Illuminating the art of lighting

Lights on the St Leonards cycleway. Photo: ODT files
Lights on the St Leonards cycleway. Photo: ODT files

I write on behalf of the NZ Chapter of the Illuminating Engineering Society of Australia and New Zealand (IESANZ) in response to the article 'Science can inform better lighting decisions'  in your newspaper on November 7.

As a society we are an organisation of people that aim to advance the art and science of illumination, and dissemination of knowledge to all interested parties.

We are concerned reading your article that you confuse and mis-inform your readers in almost all of the many subject areas you cover, while missing the balance that a well-researched article could provide. This letter does not attempt to rebut your article as that would miss the opportunity to make more important points, covered below.

This represents a critical time for outdoor lighting with new discoveries and technological developments providing a unique opportunity for central and local government to make scientifically informed outdoor lighting policy decisions that could affect our lives for decades to come. Your article identifies some of the issues but confuses the point of them and ignores other more critical issues.

Like almost everything, a beneficial action or policy also has a detrimental effect, and all human endeavours – especially those like public lighting that are financed by public taxes, rates or transport levies – need to balance these beneficial effects against the detrimental effects to ensure that the net effect is desirable for the general public, for most of the time at least cost.

LED lighting and the Internet of Things (IoT) together with substantial knowledge have provided New Zealand (and the world) with an opportunity to make new public lighting infrastructure decisions that go far further in its effect than lighting at night to provide pedestrians and vehicles with added safety and security. That is why we strongly support the title of your published article.

The road user safety and security effect that public lighting provides are the reason for providing lighting in the first instance. As your article identifies, much more is now known about lighting’s effects on the ecology of our environment, human health and visibility of the stars at night (referred to as the “dark sky”).

Robust research has shown that lighting the right place at the right time, to the right level substantially reduces injuries and fatalities, has an effect on crime (surprisingly sometime the opposite effect to the intuitive one), and can positively affect mood and comfort of people.

While the blue component of light is one that both humans and wildlife are most sensitive to, we also note that it is not the only component that influences circadian rhythms etc, and these effects are proportional to the amount of light that we receive from our environment. We also note that the blue lighting effects have been with public lighting for quite some time and are not new or unique to LEDs.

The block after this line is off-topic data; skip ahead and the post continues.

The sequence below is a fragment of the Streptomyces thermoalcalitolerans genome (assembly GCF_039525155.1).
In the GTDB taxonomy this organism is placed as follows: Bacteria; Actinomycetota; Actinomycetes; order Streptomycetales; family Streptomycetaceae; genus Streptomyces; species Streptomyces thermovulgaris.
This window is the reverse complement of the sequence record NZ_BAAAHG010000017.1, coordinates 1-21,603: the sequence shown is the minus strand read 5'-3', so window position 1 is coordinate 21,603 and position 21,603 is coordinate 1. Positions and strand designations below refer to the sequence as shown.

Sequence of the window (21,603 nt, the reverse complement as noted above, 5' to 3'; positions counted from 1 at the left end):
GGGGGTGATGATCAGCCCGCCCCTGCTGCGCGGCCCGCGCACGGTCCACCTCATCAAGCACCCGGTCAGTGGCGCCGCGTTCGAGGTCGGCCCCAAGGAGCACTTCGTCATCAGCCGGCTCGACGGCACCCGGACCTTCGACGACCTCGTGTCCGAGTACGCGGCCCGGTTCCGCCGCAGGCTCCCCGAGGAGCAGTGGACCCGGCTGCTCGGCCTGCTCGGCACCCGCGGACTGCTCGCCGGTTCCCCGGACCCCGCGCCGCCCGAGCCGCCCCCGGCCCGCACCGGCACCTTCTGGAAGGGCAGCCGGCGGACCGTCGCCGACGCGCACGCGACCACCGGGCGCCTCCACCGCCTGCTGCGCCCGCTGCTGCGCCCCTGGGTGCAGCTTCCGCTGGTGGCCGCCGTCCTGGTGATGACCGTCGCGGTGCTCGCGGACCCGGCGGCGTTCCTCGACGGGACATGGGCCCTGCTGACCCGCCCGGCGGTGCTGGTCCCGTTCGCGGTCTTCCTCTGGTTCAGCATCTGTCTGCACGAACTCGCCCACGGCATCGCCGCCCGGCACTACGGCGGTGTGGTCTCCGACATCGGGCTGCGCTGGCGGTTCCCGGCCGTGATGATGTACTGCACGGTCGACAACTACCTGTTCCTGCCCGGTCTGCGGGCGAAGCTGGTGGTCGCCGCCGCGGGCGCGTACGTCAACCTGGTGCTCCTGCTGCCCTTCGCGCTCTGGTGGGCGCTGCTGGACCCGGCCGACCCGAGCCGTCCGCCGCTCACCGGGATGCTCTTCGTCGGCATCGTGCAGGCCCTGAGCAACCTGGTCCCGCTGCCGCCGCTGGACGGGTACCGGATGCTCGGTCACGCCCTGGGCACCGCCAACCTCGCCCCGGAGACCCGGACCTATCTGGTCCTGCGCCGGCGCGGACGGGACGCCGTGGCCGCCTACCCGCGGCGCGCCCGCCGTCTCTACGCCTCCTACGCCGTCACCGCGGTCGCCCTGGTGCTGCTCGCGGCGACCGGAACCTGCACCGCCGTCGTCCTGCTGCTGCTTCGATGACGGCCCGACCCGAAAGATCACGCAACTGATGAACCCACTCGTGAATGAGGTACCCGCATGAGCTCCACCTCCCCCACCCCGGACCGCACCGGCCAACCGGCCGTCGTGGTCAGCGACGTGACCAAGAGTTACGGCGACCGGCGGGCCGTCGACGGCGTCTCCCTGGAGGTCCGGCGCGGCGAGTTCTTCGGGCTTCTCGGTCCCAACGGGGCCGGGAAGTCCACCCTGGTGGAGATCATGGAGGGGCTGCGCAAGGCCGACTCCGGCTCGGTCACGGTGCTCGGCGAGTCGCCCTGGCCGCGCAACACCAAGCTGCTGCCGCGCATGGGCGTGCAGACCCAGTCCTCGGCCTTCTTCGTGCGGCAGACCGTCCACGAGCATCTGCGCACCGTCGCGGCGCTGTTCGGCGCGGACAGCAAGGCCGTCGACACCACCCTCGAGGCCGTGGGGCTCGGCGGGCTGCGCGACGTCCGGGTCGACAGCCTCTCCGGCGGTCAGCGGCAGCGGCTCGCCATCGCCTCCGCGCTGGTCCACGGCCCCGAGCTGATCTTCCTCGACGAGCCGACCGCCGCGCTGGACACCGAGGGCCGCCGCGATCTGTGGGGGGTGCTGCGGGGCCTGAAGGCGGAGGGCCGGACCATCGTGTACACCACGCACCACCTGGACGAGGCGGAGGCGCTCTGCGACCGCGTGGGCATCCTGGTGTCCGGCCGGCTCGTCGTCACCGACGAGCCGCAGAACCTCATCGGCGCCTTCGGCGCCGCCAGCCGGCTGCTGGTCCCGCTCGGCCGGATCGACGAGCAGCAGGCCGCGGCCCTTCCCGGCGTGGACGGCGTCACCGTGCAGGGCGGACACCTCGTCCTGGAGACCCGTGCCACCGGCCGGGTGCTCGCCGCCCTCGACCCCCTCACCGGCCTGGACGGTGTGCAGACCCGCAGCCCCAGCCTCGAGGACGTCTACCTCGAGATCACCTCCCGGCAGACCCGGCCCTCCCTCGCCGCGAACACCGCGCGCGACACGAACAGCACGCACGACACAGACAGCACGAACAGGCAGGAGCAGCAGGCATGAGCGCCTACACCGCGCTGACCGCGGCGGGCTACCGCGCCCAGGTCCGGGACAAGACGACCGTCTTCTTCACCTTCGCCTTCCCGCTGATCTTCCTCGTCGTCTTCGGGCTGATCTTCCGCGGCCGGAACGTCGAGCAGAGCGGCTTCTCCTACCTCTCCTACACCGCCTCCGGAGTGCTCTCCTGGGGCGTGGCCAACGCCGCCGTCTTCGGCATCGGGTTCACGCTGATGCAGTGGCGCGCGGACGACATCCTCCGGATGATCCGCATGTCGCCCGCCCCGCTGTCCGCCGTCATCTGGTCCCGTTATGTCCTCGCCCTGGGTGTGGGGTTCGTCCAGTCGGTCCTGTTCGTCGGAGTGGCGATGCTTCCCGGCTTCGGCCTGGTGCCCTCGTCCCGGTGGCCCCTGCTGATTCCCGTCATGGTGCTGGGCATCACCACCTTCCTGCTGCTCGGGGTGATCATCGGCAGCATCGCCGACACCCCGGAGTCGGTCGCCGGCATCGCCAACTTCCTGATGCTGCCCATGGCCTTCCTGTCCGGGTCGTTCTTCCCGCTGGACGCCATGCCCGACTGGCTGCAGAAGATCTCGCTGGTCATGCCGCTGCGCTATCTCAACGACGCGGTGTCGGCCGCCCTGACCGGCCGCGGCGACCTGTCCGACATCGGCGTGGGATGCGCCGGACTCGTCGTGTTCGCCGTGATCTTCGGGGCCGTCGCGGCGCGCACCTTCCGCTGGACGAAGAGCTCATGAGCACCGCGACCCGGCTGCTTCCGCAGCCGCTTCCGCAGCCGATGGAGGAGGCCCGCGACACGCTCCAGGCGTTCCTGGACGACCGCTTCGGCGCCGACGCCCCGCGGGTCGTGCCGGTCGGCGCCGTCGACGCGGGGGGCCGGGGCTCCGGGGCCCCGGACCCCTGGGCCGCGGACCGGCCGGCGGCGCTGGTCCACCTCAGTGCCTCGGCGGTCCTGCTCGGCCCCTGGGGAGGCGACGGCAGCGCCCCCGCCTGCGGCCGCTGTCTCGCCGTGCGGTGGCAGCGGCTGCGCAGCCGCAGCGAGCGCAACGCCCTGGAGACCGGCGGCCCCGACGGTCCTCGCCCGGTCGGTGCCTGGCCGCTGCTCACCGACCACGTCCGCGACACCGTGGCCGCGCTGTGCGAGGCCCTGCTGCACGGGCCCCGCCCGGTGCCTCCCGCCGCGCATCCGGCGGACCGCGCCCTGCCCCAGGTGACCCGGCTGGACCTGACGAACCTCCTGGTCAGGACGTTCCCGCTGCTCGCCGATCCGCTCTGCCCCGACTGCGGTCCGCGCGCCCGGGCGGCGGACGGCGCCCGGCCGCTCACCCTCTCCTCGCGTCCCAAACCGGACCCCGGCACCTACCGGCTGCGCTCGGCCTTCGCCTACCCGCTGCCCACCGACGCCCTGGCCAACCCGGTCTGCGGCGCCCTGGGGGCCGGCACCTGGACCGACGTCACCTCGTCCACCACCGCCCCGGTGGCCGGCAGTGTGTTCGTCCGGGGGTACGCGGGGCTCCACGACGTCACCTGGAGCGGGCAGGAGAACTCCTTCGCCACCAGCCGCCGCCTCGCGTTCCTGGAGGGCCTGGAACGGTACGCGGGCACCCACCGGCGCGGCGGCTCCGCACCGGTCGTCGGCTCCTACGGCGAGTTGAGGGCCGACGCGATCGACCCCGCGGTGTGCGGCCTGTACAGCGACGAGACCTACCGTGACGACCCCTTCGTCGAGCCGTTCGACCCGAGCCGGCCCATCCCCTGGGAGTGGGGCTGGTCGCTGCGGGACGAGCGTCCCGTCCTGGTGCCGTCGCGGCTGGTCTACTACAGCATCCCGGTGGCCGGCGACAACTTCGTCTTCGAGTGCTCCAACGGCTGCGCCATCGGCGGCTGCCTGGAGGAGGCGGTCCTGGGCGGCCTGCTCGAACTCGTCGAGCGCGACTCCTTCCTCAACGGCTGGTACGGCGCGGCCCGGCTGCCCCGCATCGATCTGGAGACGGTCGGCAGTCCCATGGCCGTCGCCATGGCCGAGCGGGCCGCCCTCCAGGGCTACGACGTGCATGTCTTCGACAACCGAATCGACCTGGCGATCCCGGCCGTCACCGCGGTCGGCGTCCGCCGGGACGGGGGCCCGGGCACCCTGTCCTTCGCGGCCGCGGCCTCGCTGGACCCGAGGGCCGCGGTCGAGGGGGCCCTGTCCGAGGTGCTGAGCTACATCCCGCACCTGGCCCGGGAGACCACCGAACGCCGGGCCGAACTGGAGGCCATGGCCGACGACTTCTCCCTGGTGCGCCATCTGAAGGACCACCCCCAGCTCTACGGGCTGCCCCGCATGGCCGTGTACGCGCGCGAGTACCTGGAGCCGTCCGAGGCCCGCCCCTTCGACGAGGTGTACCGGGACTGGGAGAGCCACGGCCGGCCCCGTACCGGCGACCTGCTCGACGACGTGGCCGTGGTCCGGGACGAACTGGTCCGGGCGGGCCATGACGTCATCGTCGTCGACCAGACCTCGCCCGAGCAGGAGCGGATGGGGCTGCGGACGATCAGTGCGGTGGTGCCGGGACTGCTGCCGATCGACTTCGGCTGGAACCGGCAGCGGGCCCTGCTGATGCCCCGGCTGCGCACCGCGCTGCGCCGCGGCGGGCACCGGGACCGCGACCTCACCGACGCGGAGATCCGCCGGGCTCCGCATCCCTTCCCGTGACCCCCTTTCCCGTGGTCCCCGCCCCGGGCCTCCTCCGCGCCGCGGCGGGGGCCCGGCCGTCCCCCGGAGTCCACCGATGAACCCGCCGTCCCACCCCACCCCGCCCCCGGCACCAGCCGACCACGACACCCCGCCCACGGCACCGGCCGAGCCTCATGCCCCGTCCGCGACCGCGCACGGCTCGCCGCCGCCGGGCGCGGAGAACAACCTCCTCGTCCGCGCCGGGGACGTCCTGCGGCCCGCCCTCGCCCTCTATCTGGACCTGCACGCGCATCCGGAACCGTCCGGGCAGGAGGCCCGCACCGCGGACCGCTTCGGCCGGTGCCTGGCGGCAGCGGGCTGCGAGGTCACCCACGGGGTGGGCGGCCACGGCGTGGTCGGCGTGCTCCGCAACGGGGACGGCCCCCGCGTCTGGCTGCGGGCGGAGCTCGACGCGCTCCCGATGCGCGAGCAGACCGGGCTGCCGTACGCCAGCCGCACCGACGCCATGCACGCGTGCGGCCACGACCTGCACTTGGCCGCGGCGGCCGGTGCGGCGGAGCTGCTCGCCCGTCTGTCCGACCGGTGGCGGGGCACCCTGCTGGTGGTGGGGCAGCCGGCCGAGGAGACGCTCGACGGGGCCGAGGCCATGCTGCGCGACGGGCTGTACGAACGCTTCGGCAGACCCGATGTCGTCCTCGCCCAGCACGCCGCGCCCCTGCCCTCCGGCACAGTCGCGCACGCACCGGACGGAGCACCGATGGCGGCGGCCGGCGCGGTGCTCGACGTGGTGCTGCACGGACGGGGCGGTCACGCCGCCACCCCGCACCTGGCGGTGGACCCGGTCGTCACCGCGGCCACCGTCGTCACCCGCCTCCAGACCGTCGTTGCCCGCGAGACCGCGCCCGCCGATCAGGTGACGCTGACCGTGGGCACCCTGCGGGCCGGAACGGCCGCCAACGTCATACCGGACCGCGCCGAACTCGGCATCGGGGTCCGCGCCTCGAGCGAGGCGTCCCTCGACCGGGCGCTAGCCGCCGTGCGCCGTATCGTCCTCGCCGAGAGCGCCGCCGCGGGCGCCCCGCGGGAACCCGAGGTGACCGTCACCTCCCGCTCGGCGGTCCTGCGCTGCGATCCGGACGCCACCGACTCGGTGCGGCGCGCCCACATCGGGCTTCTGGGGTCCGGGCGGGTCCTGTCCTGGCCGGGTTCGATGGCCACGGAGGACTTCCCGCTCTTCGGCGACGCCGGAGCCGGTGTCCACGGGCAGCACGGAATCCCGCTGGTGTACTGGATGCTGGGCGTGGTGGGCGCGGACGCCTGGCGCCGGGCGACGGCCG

The scientific balancing of these effects is complex. For example, the whiter the light the better it is to keep humans alert for dangerous activities like driving. On the other hand, the “warmer” or yellower the light, the better it is to allow humans to sleep and not disturb the ecology or the visibility of the night sky.

What is not mentioned is the high dosage values required to influence sleep and disturb the ecology. Your article refers to the American Medical Association’s (AMA) announcement of June this year, which has been widely and badly misquoted. The AMA’s original report needs to be referenced and even they got some things wrong as identified by world experts.

LED lighting can direct light on to the task area exceptionally well, and limit the spill light that is typical of the older technologies that you are suggesting are retained. In this way, LED lighting is much more efficient, and by nature of the solid state technology, requires less than 50% of the cost to maintain in comparison to those technologies that it replaces.

Furthermore, it can be dimmed or instantly switched off, it has no toxic mercury inside the lamps to find its way into landfills, and manufacturers can make LEDS with many more shades of colour (including “dark sky” friendly ones).

These are all factors that should be (and are currently being considered by DCC) in any scientifically informed lighting.

Implementation of effective lighting control systems is providing the ability to trade off these positive and negative effects.

LEDs and controls make this cost effective for the first time in history – to turn lighting on only when it’s really needed (during periods of the night when there is lots of traffic) and dimming light levels when traffic levels are much reduced. For example, Auckland Transport is leading the way by installing such controlled, efficient street lighting.

By nature of their sheer numbers, the lighting control system could then very cost-effectively become the platform for a number of other sensors important for enabling “smart city” devices.

We would be delighted if the above were published to dispel some of the misperceptions that your November 7 article provided.

 - Greg Williams, NZ Chapter President, Illuminating Engineering Society of Australia and New Zealand


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